Centralia Fireside Guard

Follow Us On:

Story Time: A hair day

Posted on Tuesday, December 29, 2020 at 4:00 pm

By Lorry Myers

Typically, when I go anywhere, my hair is set and sprayed and stays right where I put it. To go from wet to walk, takes me a little while. I have to use moisturizing shampoo followed by humidity control conditioner, detangle cream and protective gel. Then I will dry my hair with a round brush in one hand and a blow machine in the other. Finally, I have to flatten it with a flat iron and tease it and spray it and start all over if it is one of those hair days.

It takes a lot of time for me to look like me.

My hair in its natural state, is a state of disrepair. It is curly and wild and goes places that normal hair would never go. Back in the day I wore it

Lorry Myers

Lorry Myers

long and never cared that I looked like I’d stuck my finger in a light socket. I was young and carefree and had the hair to prove it. But these days when I look in the mirror, I feel the need to look like I am current and credible and to do that I have to work at it.

Sometimes, I hardly recognize myself.

I have always longed for other people’s hair. People who have straight hair that dries looking full and luxurious. People who casually pull their hair up and it actually stays that way. Unlike mine that dries in wisps and whispers, untamed and uncommitted. I dream about having bouncy hair and sleek hair. Any kind of hair but my own.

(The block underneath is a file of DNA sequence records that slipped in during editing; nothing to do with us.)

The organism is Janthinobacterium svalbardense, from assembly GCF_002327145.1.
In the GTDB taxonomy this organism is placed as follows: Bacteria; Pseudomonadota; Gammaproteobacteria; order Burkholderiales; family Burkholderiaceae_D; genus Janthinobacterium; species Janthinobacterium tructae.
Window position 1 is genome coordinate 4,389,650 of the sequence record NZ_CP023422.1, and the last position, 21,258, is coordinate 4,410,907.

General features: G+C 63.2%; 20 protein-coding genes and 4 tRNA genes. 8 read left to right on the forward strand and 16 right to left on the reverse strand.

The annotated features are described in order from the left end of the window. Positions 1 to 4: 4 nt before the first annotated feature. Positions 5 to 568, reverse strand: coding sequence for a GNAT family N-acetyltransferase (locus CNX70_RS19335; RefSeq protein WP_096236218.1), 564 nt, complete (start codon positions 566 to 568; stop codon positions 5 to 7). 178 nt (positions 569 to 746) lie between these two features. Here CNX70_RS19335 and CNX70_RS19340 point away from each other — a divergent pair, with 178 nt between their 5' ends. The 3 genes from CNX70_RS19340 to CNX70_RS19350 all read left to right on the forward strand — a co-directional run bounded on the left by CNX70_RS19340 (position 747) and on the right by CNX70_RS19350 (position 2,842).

Recently I stepped out of the shower, shook my hair and thought about my day. No makeup, no high heels and no suit jackets would be required. I stood before the mirror and looked at the person who looked back at me. Standing there I decided that today I was not going to blow it or curl it or mousse it.

It was time to set my hair free.

So, I gave my head a shake and called myself done. A mere 15 minutes had passed since I’d hit the shower and now was ready to walk. Fifteen minutes!  I felt so free, so unfettered and uncompromised. I went about my business without a care, feeling my hair air dry and rise off my neck, doing its own thing. It was a liberating moment to be in such a natural state, a no fuss zone that I had forgotten existed. Suddenly my morning had new meaning as I lingered longer over the news and my Lucky Charms. I felt light headed and almost giddy without hair spray and hair paste to weigh me down.

Then, my daughter walked in.

For the complete column, see this week’s edition of the Centralia Fireside Guard